WASHINGTON – U.S. Sens. Roger Wicker, R-Miss., and Maria Cantwell, D-Wash., ranking member and chair of the Senate Committee on Commerce, Science, and Transportation, and Sens. Tom Carper, D-Del., and Shelley Moore Capito, R-W.V., chair and ranking member of the Senate Committee on Environment and Public Works, as well as eight other Senators, today reintroduced the William T. Coleman Jr. Department of Transportation Headquarters Act. This legislation would name the U.S. Department of Transportation (DOT) headquarters after William T. Coleman, Jr., the fourth United States Secretary of Transportation and first African American to serve in the position. The bill unanimously passed the Senate in the 116th Congress and was cosponsored by Vice President Kamala D. Harris while she was serving as a Senator.
The other cosponsors include Sens. Jim Inhofe, R-Okla., Bob Casey, D-Pa., Pat Toomey, R-Pa., Tim Scott, R-S.C., Cory Booker, D-N.J., Dan Sullivan, R-Alaska, John Barrasso, R-WY., and Raphael Warnock, D-Ga.
“As an accomplished legal scholar, World War II veteran, and civil rights leader, Mr. Coleman had already made his mark on history before being selected to serve as Secretary of Transportation,” Wicker said. “While at DOT, he provided a forward-looking vision for the future of transportation, spearheading the first comprehensive national transportation policy study and several important reform efforts. Naming the Department of Transportation headquarters after Secretary Coleman would be a fitting tribute for this distinguished public servant.”
“We send a powerful message when we name our buildings and institutions after those who left the world a better place,” said Carper. “William Thaddeus Coleman Jr. certainly did that. He broke barriers as a civil rights leader and as our country’s first Black Secretary of Transportation. Renaming the headquarters of the U.S. Department of Transportation after Secretary Coleman is one way we can honor his legacy for generations to come."
“Former Transportation Secretary William Coleman was a dedicated public servant and civil rights icon,” Capito said. “I’m proud to join my colleagues in co-sponsoring this legislation to commemorate his extraordinary life and public service by renaming the Department of Transportation headquarters building in his honor.”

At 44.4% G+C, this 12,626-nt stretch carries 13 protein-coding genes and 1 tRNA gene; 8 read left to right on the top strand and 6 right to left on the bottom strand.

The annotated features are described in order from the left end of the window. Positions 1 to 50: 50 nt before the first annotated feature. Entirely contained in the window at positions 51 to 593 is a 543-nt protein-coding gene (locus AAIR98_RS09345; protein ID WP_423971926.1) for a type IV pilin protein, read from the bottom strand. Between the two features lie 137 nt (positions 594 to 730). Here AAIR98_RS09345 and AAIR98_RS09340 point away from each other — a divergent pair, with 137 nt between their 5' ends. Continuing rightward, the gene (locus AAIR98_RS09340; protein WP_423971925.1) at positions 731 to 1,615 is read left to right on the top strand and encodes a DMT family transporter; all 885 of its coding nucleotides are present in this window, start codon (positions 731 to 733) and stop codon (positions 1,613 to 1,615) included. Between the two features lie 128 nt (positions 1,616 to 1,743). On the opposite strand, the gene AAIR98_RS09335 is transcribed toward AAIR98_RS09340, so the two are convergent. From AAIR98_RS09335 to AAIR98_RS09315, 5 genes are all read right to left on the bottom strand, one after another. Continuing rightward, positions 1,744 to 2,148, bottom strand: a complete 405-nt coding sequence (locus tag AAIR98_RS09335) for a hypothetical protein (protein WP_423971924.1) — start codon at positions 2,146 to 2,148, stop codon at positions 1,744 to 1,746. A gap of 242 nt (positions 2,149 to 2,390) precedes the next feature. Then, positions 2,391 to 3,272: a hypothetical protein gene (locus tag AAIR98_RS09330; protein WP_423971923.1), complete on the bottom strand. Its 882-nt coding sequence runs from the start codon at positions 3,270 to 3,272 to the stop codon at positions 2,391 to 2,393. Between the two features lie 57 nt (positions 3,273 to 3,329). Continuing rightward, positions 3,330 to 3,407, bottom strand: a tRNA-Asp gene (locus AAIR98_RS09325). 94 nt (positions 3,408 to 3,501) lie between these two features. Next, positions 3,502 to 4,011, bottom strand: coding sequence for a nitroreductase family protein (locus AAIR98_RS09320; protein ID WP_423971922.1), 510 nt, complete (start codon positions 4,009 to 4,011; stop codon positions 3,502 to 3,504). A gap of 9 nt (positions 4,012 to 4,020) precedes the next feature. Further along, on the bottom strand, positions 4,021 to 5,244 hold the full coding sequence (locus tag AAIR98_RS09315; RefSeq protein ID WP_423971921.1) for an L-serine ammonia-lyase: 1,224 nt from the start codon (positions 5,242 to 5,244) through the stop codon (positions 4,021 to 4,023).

“I am proud to sign on to this legislation that would name the USDOT headquarters after former Secretary of Transportation William T. Coleman Jr.,” said Inhofe. “Secretary Coleman spent his life forging a path of meaningful public service and it seems fitting to honor his life in this way.”
“As we celebrate Black History Month, I am proud to cosponsor this bill to rename the U.S. Department of Transportation headquarters after the late William Thaddeus Coleman Jr., a Philadelphia native who was the first African-American to serve as Secretary of Transportation,” said Casey. “From arguing 19 cases in front of the Supreme Court, including Brown v. Board of Education, to his time at the helm of the Department of Transportation, Secretary Coleman exemplified the virtues of public service and I look forward to honoring his legacy.”
“As the first African-American law clerk on the Supreme Court and the first African-American Secretary of Transportation, William T. Coleman, Jr. was a trailblazer who dedicated his life to public service,” said Toomey. “Mr. Coleman’s dedication to promoting equality and fairness had a profound impact on our country. His legacy is so impressive that former President Clinton rightly saw fit to award him the Presidential Medal of Freedom. I am proud to honor this distinguished Pennsylvanian and am hopeful that my colleagues will quickly approve this bipartisan measure.”
“This Black History month, we honor the pioneering public servant, William Thaddeus Coleman, Jr. Secretary Coleman who was the first African American to serve as Secretary of the Department of Transportation and helped pave the way for folks like myself to enter into public service,” said Scott. “I am proud to join my colleagues in dedicating the headquarters of the U.S. Department of Transportation after Secretary Coleman.”
“William Thaddeus Coleman Jr. was a man of many firsts – he was first in his class at Harvard Law, the first African American Supreme Court law clerk, and the first African American to serve as Secretary of the Department of Transportation,” said Booker. “His service to our nation was impactful and inspiring and I am proud to introduce this legislation with my colleagues in celebration of the tremendous legacy of Mr. Coleman, who deserves no less than having the headquarters of the Department of Transportation he once led named in his honor.”
“William T. Coleman Jr. devoted his life to public service,” said Barrasso. “He championed the cause of civil rights in the courts and became the first African American Secretary of Transportation. Naming the Department of Transportation headquarters after Mr. Coleman is a well-deserved honor. I am pleased to be a cosponsor of this bipartisan legislation.”
“William T. Coleman, Jr. lived a life of firsts and blazed trails at the heights of our courts and our government, paving a path for others to follow in his stead and pushing our American experiment closer to its ideals,” Warnock said. “Renaming the headquarters of the federal department he made history leading is a fitting tribute that will help carry his legacy and the lessons of his leadership into our nation’s future.”
To read the bill, click here.
The Commerce Committee exercises jurisdiction over the DOT.